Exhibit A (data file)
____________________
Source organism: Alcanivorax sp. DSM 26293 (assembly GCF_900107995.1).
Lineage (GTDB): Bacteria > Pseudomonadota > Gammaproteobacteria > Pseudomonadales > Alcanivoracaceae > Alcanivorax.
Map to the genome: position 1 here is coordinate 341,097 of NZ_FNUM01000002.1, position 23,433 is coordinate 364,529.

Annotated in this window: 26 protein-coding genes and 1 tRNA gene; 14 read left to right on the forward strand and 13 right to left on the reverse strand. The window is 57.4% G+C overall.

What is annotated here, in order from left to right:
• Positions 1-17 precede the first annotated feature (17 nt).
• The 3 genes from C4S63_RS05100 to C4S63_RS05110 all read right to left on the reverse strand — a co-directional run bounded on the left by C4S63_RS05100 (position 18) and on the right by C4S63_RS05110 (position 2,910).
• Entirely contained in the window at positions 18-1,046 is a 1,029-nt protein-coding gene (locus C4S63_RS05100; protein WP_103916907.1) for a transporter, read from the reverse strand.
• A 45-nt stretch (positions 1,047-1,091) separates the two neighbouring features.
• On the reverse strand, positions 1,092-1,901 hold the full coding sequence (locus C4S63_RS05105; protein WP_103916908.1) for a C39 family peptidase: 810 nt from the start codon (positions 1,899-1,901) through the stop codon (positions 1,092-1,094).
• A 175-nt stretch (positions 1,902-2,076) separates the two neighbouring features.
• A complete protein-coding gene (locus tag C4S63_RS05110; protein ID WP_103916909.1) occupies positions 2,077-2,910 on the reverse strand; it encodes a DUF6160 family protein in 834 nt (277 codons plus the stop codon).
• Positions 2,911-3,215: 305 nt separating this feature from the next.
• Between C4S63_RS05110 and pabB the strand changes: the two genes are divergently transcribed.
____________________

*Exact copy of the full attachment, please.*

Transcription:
Source organism: Alcanivorax sp. DSM 26293 (assembly GCF_900107995.1).
Lineage (GTDB): Bacteria > Pseudomonadota > Gammaproteobacteria > Pseudomonadales > Alcanivoracaceae > Alcanivorax.
Map to the genome: position 1 here is coordinate 341,097 of NZ_FNUM01000002.1, position 23,433 is coordinate 364,529.

Annotated in this window: 26 protein-coding genes and 1 tRNA gene; 14 read left to right on the forward strand and 13 right to left on the reverse strand. The window is 57.4% G+C overall.

What is annotated here, in order from left to right:
• Positions 1-17 precede the first annotated feature (17 nt).
• The 3 genes from C4S63_RS05100 to C4S63_RS05110 all read right to left on the reverse strand — a co-directional run bounded on the left by C4S63_RS05100 (position 18) and on the right by C4S63_RS05110 (position 2,910).
• Entirely contained in the window at positions 18-1,046 is a 1,029-nt protein-coding gene (locus C4S63_RS05100; protein WP_103916907.1) for a transporter, read from the reverse strand.
• A 45-nt stretch (positions 1,047-1,091) separates the two neighbouring features.
• On the reverse strand, positions 1,092-1,901 hold the full coding sequence (locus C4S63_RS05105; protein WP_103916908.1) for a C39 family peptidase: 810 nt from the start codon (positions 1,899-1,901) through the stop codon (positions 1,092-1,094).
• A 175-nt stretch (positions 1,902-2,076) separates the two neighbouring features.
• A complete protein-coding gene (locus tag C4S63_RS05110; protein ID WP_103916909.1) occupies positions 2,077-2,910 on the reverse strand; it encodes a DUF6160 family protein in 834 nt (277 codons plus the stop codon).
• Positions 2,911-3,215: 305 nt separating this feature from the next.
• Between C4S63_RS05110 and pabB the strand changes: the two genes are divergently transcribed.